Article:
Major new project to study ways to improve access of poor to nutritious foods in India
A new research project to study ways in which poor communities in India can gain improved access to nutrient-dense foods in climate-friendly ways has been launched.
The initiative will seek to support Indian policymakers with evidence that will help inform transformative policy action in delivering nutritious foods to the poor.
Researchers from the Institute of Sustainable Food and Department of Geography at the University of Sheffield will lead a research consortium in the new five-year INFUSION project - ‘Indian Food Systems for Improved Nutrition’ - to develop and test innovative ideas focused on leveraging food markets in India to improve access of the poorest to nutritious foods such as fruit and vegetables, and milk, meat and eggs.
Professor Bhavani Shankar, Principal Investigator of INFUSION, said: “Foods packed with important vitamins and minerals, such as many fruits and vegetables, and milk, meat and eggs, are vital to human nutrition.
“However, making them available and affordable to the poor presents major challenges, including high perishability in tropical regions such as India.
“Small and rudimentary local village markets are the main sources of these foods for the rural poor. Our project will study these markets, how the poor consumers interact with them, and how the chains from production to consumption function. Working with a range of stakeholders, the initiative will then examine how government action can best support food markets to deliver these important foods to boost nutrition in climate-friendly ways.”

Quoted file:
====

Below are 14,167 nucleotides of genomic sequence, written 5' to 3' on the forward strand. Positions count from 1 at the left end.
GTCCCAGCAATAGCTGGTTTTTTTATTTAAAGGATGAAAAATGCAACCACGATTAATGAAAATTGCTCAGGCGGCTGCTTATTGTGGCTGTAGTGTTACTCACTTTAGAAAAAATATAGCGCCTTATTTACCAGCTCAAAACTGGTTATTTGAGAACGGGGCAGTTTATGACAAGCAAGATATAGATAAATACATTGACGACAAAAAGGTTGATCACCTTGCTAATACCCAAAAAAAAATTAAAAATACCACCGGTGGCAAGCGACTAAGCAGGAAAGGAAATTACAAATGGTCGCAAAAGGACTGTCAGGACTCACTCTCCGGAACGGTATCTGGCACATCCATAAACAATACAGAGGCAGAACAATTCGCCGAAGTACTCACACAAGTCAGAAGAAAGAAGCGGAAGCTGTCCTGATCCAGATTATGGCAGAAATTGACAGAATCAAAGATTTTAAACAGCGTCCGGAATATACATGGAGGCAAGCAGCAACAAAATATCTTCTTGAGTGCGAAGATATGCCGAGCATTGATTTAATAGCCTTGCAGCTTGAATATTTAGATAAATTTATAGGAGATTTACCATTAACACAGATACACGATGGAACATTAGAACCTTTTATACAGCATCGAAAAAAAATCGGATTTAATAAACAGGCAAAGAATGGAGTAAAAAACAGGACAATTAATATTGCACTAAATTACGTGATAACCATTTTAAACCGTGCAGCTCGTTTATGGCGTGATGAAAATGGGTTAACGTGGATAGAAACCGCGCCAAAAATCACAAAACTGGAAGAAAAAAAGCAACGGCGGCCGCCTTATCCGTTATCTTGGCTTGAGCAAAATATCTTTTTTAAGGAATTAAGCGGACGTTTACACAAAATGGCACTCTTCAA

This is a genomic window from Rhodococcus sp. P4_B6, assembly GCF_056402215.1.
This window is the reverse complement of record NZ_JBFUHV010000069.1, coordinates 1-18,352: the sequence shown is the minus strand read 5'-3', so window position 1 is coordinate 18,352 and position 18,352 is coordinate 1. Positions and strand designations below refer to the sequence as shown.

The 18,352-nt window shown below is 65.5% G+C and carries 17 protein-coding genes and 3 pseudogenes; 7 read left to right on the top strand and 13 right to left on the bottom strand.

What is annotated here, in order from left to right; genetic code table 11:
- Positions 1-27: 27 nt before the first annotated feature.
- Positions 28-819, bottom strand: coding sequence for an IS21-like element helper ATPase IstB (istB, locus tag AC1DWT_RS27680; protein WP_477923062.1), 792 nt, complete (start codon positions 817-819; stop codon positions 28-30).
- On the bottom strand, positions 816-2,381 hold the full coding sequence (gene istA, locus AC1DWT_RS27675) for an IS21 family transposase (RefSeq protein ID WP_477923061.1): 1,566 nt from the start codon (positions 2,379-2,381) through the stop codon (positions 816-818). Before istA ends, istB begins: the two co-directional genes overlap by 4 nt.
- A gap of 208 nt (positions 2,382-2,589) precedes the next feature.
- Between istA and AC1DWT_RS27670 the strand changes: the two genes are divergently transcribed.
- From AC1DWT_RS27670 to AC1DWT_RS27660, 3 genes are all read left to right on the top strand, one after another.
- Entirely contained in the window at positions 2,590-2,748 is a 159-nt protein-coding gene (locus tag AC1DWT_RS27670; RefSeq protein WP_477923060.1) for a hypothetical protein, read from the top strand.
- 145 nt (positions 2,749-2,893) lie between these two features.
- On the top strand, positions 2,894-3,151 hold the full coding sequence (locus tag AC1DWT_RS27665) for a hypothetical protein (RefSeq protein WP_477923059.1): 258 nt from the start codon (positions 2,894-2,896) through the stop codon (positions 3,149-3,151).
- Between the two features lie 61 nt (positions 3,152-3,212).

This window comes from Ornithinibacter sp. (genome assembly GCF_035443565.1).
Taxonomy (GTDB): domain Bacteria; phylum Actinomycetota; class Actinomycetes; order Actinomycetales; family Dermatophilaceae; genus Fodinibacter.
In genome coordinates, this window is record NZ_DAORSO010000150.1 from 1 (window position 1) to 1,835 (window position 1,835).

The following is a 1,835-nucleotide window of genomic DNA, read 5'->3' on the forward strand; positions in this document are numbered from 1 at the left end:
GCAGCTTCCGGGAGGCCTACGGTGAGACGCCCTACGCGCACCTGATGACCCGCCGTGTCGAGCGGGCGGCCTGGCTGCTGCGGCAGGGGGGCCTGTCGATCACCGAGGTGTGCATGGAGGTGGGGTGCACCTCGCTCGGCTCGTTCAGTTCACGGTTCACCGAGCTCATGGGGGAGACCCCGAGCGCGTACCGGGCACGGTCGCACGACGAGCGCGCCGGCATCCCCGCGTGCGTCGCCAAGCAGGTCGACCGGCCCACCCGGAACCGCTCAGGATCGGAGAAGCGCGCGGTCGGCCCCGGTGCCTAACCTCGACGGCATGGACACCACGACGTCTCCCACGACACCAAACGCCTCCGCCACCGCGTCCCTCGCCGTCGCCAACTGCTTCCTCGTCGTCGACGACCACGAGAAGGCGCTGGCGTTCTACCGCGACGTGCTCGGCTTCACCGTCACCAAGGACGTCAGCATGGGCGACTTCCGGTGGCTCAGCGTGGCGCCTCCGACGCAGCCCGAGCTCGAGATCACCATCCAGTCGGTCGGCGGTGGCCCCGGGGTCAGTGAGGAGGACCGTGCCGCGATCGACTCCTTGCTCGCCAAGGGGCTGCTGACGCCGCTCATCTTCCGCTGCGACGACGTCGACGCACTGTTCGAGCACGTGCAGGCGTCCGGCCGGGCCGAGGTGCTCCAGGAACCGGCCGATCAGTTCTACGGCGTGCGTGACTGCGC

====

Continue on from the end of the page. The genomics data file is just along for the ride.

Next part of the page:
Climate change issues are also central to the project, and INFUSION will be aiming to study interventions that not only improve nutrition, but also boost resilience to the changing climate while having a low environmental footprint.
Dr Gregory Cooper, Co-Investigator on the project, noted: “Markets for nutrient-dense foods are increasingly facing a perfect-storm of climate stresses, including more frequent extreme weather events, as well as decadal-scale changes in rainfall and temperature averages.
“In INFUSION, we will investigate how rural markets can be built and adapted to become relatively robust to the multiple threats of climate change, including through the use of innovative renewable energy cold storage solutions. Such interventions will potentially help to cut food loss and wastage rates, making rural markets more attractive to producers and consumers of nutrient-dense foods alike.”
Key University of Sheffield researchers involved in INFUSION include Professor Bhavani Shankar and Dr Gregory Cooper, both from the Department of Geography and members of the Institute for Sustainable Food.
Other partners joining the collaboration include the London School of Hygiene and Tropical Medicine in the UK, and from India, the Indian School of Business, Microsave Consulting, National Institute of Nutrition and the National Institute for Agricultural Economics and Policy Research.
INFUSION is funded by the Bill & Melinda Gates Foundation and the Foreign, Commonwealth and Development Office of the UK Government.